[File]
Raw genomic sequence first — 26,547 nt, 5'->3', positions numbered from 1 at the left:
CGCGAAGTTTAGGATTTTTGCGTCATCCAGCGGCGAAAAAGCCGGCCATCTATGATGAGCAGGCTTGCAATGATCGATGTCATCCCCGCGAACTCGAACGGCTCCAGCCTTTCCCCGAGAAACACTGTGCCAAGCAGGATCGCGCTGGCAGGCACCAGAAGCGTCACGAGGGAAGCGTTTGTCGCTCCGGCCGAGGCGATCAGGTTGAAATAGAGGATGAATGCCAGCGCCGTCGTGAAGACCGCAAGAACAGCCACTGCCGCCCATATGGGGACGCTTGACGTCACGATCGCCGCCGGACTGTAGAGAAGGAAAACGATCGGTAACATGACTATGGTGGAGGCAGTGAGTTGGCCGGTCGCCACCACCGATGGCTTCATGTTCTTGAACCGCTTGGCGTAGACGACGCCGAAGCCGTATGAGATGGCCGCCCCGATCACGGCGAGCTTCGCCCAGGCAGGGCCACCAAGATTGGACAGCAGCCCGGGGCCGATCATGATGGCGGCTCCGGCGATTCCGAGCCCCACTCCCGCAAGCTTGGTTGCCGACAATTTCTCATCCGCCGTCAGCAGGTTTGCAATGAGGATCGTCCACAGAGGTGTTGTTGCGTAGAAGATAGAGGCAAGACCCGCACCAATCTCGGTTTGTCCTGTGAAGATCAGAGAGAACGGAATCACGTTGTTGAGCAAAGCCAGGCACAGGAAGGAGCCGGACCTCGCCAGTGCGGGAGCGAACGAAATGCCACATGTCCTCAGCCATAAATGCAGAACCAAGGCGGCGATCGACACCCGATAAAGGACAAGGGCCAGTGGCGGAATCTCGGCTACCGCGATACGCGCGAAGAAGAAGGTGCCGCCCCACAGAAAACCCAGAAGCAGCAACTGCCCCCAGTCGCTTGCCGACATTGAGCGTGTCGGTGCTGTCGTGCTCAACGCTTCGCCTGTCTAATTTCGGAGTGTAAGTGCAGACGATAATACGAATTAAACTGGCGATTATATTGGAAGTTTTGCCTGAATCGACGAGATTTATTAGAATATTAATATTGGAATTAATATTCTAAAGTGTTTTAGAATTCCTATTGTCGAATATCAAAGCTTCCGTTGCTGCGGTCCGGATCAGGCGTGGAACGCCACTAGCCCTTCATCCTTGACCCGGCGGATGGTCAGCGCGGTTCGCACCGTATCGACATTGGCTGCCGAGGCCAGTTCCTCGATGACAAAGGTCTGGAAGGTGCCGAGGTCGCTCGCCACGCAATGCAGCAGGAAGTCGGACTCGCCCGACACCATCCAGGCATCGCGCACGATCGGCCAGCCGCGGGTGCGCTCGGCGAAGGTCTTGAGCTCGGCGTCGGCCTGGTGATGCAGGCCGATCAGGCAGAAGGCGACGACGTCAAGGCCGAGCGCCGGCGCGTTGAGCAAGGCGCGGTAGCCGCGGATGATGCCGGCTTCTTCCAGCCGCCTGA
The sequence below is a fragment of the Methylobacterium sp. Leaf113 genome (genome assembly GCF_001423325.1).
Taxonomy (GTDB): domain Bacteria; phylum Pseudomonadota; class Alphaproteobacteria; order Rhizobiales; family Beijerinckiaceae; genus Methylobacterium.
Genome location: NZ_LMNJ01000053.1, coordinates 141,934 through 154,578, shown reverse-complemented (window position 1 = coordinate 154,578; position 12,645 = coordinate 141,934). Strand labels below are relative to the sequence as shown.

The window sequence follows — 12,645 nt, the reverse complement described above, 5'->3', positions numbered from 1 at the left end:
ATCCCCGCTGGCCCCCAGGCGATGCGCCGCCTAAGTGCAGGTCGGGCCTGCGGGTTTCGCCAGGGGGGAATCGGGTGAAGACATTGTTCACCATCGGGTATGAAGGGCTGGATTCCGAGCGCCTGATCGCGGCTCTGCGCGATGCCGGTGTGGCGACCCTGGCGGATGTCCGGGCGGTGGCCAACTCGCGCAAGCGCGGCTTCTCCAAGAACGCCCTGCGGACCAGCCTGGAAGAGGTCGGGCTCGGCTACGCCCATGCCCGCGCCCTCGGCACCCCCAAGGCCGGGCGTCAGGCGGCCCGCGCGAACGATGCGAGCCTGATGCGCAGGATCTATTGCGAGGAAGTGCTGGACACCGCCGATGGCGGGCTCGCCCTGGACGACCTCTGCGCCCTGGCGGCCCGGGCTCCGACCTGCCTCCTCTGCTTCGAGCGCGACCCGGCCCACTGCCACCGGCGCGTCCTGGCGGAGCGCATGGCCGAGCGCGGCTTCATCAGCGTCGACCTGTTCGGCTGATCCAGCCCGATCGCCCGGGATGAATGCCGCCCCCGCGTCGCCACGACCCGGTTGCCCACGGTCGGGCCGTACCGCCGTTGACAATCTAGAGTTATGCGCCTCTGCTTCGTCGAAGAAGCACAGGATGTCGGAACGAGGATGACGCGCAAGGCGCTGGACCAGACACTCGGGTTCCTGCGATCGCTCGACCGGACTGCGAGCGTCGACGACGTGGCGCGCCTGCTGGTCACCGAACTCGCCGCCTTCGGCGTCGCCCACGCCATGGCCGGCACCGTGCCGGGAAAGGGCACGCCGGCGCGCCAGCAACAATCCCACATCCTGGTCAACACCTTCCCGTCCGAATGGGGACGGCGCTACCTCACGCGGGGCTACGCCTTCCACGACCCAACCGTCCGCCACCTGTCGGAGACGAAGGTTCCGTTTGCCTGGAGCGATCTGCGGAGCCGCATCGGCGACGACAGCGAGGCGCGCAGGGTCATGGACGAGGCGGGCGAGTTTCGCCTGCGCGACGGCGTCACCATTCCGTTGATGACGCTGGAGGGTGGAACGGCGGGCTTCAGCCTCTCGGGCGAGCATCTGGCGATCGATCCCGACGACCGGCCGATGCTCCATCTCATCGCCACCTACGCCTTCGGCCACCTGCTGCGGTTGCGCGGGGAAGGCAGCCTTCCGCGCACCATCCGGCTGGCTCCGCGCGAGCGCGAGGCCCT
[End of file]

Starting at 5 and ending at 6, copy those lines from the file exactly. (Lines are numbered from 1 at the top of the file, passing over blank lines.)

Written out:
Genome location: NZ_LMNJ01000053.1, coordinates 141,934 through 154,578, shown reverse-complemented (window position 1 = coordinate 154,578; position 12,645 = coordinate 141,934). Strand labels below are relative to the sequence as shown.

The window sequence follows — 12,645 nt, the reverse complement described above, 5'->3', positions numbered from 1 at the left end: